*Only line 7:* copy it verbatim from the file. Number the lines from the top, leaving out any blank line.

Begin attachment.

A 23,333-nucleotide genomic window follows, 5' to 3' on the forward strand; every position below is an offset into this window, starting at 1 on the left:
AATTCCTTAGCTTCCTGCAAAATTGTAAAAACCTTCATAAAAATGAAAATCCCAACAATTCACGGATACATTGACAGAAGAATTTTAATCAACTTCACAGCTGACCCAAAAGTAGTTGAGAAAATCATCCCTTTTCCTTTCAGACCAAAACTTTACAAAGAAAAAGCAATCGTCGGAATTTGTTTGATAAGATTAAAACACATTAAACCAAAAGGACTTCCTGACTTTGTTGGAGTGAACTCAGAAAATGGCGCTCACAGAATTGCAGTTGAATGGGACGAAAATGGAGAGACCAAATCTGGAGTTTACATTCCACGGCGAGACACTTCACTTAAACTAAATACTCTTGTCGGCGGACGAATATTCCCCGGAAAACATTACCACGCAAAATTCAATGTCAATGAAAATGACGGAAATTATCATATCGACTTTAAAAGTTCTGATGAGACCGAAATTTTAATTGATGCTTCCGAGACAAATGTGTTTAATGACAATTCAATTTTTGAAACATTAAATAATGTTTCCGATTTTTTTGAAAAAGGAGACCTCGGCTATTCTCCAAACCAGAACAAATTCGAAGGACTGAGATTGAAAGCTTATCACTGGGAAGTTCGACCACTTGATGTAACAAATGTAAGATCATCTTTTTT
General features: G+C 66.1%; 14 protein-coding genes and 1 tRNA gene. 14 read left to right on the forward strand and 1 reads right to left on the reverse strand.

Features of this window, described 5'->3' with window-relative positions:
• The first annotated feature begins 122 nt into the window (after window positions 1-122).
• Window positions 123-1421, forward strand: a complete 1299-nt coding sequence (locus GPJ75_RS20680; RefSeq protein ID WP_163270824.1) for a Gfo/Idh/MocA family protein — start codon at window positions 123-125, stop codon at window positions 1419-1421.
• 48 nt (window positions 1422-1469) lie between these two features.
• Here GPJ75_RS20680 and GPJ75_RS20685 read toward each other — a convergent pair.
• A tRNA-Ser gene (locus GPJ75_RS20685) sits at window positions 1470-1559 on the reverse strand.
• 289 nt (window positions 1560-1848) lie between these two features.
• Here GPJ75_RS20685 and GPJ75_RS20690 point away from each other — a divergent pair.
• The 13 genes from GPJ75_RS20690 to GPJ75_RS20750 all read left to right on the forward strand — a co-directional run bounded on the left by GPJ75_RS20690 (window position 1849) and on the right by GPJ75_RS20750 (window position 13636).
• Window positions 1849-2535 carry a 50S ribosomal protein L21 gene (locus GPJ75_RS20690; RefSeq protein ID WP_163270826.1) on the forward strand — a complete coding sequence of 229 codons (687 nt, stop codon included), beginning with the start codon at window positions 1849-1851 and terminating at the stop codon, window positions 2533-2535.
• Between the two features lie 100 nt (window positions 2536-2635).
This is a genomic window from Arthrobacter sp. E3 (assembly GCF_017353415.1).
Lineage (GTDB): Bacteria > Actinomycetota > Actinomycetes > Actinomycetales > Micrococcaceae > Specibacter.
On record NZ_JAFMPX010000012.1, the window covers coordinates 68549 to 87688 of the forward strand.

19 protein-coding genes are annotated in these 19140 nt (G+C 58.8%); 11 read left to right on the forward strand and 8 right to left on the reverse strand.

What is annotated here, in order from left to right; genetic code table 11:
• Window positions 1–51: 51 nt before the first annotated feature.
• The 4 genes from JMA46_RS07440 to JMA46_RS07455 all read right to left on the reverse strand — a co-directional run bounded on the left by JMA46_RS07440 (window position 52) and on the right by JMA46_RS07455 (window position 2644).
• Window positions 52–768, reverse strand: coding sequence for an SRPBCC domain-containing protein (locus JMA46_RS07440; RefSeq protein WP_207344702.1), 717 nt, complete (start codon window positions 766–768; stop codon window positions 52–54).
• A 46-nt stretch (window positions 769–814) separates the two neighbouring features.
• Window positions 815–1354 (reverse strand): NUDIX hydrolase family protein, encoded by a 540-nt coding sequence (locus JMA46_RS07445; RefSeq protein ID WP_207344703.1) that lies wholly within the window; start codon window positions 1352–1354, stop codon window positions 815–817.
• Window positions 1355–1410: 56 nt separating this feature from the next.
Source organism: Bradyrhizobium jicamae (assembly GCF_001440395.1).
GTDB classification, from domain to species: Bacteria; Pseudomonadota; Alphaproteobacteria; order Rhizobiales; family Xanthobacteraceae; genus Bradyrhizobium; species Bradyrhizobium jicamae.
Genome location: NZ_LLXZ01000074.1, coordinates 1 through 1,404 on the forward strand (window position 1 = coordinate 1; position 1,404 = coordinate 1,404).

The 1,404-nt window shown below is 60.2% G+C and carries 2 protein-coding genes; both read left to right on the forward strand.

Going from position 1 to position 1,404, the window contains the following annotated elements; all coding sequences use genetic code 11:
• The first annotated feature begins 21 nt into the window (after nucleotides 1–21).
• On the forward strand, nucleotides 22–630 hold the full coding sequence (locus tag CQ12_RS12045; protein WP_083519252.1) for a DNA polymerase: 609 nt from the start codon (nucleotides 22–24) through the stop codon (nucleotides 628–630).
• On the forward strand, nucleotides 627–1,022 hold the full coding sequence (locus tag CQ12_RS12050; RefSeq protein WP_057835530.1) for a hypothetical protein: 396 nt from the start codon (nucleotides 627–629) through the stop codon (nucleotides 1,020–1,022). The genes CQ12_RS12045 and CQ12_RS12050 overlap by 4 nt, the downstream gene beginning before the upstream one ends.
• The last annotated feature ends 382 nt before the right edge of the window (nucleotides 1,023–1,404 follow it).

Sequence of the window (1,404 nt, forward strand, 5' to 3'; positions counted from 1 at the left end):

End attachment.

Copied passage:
• 48 nt (window positions 1422-1469) lie between these two features.